42,634 reputation
458136
bio website inspirehep.net/…
location Duchy of Grand Fenwick
age 44
visits member for 4 years, 9 months
seen 6 hours ago

Experimental nuclear and particle physicist. These days I'm teaching, but I've spent a lot of time on nucleon structure in fixed target electron scattering and neutrino oscillations using reactors and beam sources.

Been reading Zemansky & Dittman's book on thermodynamics recently. Quote: ``The concept of temperature is rich in interpretations and levels of abstraction.'' Nice.


9h
comment How to determine the observables rigorously?
"I know that this works, but how can one justify that?" Not to poo-poo the possibility that there might be deeper mathematical structure at work here, but ... this is science "it works" is the ultimate justification. If someone shows you a deeper mathematical structure, the reason you should use it is because "it works", not because it is math or even because it is rigorous.
9h
comment Does nitrogen have the strongest bond in chemistry. If so, could a nitrogen-based material be stronger than graphene or carbyne?
Anyone know if [chemisty.se] like being used as an alternative to google? There is a flag for migration to that site, but I want to follow the "don't migrate poor quality questions" guideline and this would seem to qualify (for the reason Floris outlines) unless chemistry specifically accepts such questions.
9h
comment The History of Dark Matter
If I may say so (without moderator's hat), from your earlier comments I assume have a alternate theory in mind. In that case I would suggest that the details of why equilibrium is understood to exist may be important to you, but focusing on the history of how it came to be believed is not a road you want to go down. A myopic focus on the lines of "but [originator] should never have thought [idea, now perhaps even outmoded] in [long ago year] because..." is the hallmark of one kind of crank. Keep the focus on the arguments used by today's scientists to present a credible alternative.
15h
comment Why do so many galaxies in clusters have a near zero velocity?
I'm with Kyle. Better to edit slightly and preserve the good than to toss out the effort.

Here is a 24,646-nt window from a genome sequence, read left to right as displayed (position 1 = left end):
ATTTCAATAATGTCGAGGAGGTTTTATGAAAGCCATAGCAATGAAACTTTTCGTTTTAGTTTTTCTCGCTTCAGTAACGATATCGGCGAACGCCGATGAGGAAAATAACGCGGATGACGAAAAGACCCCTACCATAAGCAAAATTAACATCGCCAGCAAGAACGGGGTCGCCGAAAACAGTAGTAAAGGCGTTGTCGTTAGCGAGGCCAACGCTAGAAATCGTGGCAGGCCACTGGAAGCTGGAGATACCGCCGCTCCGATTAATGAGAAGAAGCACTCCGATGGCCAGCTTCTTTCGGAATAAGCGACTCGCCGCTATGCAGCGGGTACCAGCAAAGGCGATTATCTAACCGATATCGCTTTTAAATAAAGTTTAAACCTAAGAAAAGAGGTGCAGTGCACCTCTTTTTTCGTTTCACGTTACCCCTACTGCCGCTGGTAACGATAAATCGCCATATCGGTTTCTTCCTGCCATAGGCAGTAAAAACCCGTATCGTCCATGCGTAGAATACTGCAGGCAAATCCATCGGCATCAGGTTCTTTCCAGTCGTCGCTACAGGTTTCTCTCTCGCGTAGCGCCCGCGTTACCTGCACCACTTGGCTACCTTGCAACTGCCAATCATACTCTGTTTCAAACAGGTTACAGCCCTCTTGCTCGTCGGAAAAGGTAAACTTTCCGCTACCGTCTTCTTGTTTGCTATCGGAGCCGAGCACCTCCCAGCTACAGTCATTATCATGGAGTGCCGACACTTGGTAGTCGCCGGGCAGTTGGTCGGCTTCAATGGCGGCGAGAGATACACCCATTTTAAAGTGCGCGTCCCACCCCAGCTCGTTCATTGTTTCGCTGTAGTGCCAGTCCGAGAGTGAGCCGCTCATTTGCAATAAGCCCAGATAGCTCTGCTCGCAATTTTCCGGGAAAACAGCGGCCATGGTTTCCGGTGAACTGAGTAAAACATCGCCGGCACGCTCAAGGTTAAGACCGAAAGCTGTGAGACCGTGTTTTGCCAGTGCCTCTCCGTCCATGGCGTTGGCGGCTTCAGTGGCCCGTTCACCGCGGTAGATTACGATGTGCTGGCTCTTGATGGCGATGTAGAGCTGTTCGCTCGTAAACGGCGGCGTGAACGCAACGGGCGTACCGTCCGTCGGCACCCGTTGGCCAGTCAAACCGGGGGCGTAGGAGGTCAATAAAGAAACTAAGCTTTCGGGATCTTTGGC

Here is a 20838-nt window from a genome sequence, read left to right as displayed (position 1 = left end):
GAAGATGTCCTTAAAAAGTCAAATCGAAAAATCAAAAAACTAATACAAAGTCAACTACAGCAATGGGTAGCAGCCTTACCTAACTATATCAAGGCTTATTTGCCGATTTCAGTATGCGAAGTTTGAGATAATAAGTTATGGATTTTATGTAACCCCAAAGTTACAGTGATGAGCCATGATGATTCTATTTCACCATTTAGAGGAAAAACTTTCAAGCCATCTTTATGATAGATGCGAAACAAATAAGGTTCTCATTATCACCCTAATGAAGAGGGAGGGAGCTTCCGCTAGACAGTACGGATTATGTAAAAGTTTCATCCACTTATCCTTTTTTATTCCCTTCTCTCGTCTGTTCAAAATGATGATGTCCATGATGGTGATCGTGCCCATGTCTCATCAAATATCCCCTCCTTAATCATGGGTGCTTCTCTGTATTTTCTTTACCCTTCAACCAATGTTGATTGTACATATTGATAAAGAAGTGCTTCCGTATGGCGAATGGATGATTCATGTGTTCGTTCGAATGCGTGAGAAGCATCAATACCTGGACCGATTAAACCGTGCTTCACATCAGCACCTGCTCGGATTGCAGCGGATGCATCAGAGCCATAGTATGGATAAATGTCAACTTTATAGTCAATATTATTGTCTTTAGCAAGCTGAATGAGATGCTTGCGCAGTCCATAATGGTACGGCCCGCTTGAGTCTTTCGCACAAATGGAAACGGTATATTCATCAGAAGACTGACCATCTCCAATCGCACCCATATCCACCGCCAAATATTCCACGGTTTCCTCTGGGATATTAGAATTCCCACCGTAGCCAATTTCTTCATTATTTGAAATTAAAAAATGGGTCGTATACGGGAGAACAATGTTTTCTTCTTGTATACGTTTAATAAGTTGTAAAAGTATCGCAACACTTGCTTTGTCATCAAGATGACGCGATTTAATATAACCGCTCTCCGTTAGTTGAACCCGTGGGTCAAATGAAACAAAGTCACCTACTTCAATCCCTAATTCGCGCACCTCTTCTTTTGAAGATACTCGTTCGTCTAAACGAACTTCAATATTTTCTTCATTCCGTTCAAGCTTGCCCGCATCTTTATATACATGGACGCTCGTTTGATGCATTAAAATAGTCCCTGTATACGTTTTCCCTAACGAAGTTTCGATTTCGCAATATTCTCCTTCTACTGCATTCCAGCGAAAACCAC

1d
comment Do individual rays of light lose energy via the inverse square law?
I like your comment about the meaning of an isolated ray. We don't generally draw just one so I hadn't thought about it, but it is clear that just one can only convey direction and should be taken to stand for a plane wave.
1d
comment Why do so many galaxies in clusters have a near zero velocity?
@KyleOman I have to say that I think this answer covers an important notion that may not be clear to Donald. That many objects in an extended bound system should have small relative velocities is not always obvious.
1d
comment Do individual rays of light lose energy via the inverse square law?
I don't know that "it represents a plane wave" is really applicable in many situation introduced to students in a intro course. When you are doing the unit on image creation be mirrors and lenses most rays diverse from nearby objects. In that case the ray has to be taken as standing in for all the rays in a region which are, in general diverging slightly. Under those assumptions the intensity associated with any given ray is falling as it propagates.
2d
comment Best twin paradox trajectory for constant acceleration rocket?
Of some possible interest here: Elisha Huggins' article "Gravity, Time, and Lagrangians" in The Physics Teacher vol 48.
2d
comment Why are neutrinos ruled out as a major (or even sole) component of dark matter?
This answer might be slightly improved by being specific that it refers to know neutrino flavors, and that there is still speculation about possible heavy, sterile flavors as a possible dark matter component.